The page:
Lights, Camera, Sandstorms

A Saharan refugee camp hosts the world’s most remote film festival

| November-December 2008

  • Sahara Film Festival

    Image by Xavier Gil Dalmau

  • Sahara Film Festival

The festival audience is watching a film by director Ken Loach about the exploitation of illegal immigrants in the UK. But this isn’t Britain. Spanish and Arabic subtitles accompany the film, and after it ends, the audience filters out into Saharan sand. Some of the audience may ponder which is worse, to be an illegal immigrant in Britain or a refugee in the Sahara.

Welcome to Fisahara, the world’s remotest film festival, in the Dajla refugee camp, near Tindouf in western Algeria. It’s a far cry from Cannes, with sandstorms and tents in place of red carpets and designer clothes. Fifty thousand Saharawi people live in Dajla, one of four camps that were set up 32 years ago when Morocco began an occupation of Western Sahara.

“We don’t want to live here,” says Zrug Lula, who works for the camp-based exiled government. “It is a very inhospitable place. But the film festival alleviates the boredom and hardship of being here. It is a kind of escape.”

Now in its fifth year, the festival is a challenging event for the organizers, who must house and transport the 300 people attending from Spain, Belgium, France, Britain, and the Americas. This year, they included Oscar-winning actor Javier Bardem and international musician Manu Chao.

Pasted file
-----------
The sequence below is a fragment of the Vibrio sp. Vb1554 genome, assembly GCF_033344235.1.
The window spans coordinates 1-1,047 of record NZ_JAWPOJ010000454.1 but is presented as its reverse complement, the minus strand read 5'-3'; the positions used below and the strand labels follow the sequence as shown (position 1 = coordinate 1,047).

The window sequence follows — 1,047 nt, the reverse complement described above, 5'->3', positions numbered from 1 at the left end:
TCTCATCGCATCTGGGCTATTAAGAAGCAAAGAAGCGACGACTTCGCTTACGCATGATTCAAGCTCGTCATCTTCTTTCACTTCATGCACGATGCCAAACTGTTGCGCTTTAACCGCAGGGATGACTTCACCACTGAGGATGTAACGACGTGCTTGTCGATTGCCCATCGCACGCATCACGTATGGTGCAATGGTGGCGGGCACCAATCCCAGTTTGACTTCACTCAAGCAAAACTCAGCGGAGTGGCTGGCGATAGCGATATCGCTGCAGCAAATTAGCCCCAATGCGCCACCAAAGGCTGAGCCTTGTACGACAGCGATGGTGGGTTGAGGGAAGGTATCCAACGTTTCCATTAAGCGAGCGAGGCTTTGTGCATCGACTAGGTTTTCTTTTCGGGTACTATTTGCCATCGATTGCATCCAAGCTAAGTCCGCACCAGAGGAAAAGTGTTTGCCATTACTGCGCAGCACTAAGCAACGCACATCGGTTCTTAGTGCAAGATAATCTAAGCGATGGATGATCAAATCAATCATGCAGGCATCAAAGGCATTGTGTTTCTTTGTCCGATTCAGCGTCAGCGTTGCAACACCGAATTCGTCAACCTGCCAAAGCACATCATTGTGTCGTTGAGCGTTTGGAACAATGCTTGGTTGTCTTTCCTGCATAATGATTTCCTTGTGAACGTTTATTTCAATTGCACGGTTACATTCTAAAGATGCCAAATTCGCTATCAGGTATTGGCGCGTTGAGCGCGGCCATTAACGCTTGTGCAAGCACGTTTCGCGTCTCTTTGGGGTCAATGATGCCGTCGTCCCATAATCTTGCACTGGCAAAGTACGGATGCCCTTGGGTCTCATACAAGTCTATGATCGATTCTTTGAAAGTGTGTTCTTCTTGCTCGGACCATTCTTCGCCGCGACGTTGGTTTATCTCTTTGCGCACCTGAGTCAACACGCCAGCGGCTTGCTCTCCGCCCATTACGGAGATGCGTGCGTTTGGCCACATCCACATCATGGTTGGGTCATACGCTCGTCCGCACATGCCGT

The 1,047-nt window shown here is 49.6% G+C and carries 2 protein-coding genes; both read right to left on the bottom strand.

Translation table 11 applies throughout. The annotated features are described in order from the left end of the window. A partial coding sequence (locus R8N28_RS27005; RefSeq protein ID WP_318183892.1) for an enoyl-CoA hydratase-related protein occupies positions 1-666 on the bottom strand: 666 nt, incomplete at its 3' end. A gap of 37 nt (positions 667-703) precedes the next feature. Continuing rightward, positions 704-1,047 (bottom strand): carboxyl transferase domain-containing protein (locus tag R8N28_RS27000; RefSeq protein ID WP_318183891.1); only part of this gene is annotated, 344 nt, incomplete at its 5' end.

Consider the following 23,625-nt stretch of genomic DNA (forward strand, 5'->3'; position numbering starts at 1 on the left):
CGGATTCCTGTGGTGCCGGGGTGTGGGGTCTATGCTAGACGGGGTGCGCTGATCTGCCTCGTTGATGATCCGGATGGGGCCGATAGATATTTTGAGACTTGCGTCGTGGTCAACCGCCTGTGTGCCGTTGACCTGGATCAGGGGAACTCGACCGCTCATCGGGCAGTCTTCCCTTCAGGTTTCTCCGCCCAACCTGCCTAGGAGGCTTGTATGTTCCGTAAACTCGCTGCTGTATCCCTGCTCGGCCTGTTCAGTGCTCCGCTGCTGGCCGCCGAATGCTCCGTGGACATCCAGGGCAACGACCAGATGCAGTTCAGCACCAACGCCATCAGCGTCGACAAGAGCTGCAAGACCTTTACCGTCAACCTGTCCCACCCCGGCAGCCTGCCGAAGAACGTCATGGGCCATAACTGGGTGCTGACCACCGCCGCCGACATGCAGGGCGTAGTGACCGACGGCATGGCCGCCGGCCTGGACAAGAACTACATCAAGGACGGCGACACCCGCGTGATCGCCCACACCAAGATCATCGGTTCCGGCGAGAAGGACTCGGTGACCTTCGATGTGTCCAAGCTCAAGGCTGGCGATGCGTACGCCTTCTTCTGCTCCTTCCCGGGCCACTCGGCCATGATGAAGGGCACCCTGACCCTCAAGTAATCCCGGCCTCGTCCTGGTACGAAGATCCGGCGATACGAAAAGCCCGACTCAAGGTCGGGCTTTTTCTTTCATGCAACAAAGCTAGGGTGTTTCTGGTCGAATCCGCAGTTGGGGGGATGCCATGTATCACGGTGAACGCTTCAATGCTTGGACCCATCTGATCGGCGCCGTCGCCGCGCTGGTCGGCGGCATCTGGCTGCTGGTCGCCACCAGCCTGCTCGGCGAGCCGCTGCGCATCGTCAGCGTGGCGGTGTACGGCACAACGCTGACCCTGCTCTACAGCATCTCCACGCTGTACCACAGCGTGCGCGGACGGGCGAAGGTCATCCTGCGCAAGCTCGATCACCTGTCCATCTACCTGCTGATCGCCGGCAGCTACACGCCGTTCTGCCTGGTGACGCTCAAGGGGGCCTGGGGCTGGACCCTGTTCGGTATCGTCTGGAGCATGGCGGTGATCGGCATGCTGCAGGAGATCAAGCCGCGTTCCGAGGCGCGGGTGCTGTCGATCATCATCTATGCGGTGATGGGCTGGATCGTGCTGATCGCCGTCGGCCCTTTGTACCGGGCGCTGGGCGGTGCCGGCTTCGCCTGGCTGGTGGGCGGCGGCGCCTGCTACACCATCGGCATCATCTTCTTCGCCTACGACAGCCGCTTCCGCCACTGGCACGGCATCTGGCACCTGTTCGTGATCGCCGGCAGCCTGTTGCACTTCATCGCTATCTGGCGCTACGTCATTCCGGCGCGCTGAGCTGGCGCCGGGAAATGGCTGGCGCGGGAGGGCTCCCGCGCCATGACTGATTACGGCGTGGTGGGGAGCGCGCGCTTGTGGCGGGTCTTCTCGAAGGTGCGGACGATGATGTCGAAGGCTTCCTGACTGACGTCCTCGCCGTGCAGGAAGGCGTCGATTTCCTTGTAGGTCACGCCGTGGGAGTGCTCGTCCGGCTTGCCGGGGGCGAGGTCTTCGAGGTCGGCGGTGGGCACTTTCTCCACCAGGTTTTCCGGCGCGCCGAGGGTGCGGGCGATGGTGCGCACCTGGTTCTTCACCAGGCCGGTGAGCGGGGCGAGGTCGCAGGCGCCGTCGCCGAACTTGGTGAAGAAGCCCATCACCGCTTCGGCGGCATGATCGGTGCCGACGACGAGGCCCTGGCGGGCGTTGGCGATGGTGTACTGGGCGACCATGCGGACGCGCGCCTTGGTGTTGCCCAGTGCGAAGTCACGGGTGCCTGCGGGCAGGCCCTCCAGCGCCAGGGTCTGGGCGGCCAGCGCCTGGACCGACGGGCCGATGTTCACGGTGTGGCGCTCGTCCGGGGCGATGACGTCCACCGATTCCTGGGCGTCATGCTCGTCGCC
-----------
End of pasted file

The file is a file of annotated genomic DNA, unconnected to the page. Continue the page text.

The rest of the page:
“The visitors fly into a military airport, then we drive them for five hours into the desert,” says Lula. “All our visitors sleep in tents like us, even the celebrities. It’s not ideal, but at least they are witnesses to the real situation. We hope it inspires them to go home and tell people about us.”

Fisahara is more than a lavish publicity stunt, with a program including 29 film screenings over five days. Some of the films are shown in mud-brick warehouses, while others are projected onto screens mounted on trucks and watched under the stars. Most are Spanish films—Spanish is the second language in the camps, since Western Sahara was a Spanish colony until the ’70s. But there are also films from Britain, Mexico, even Mongolia.

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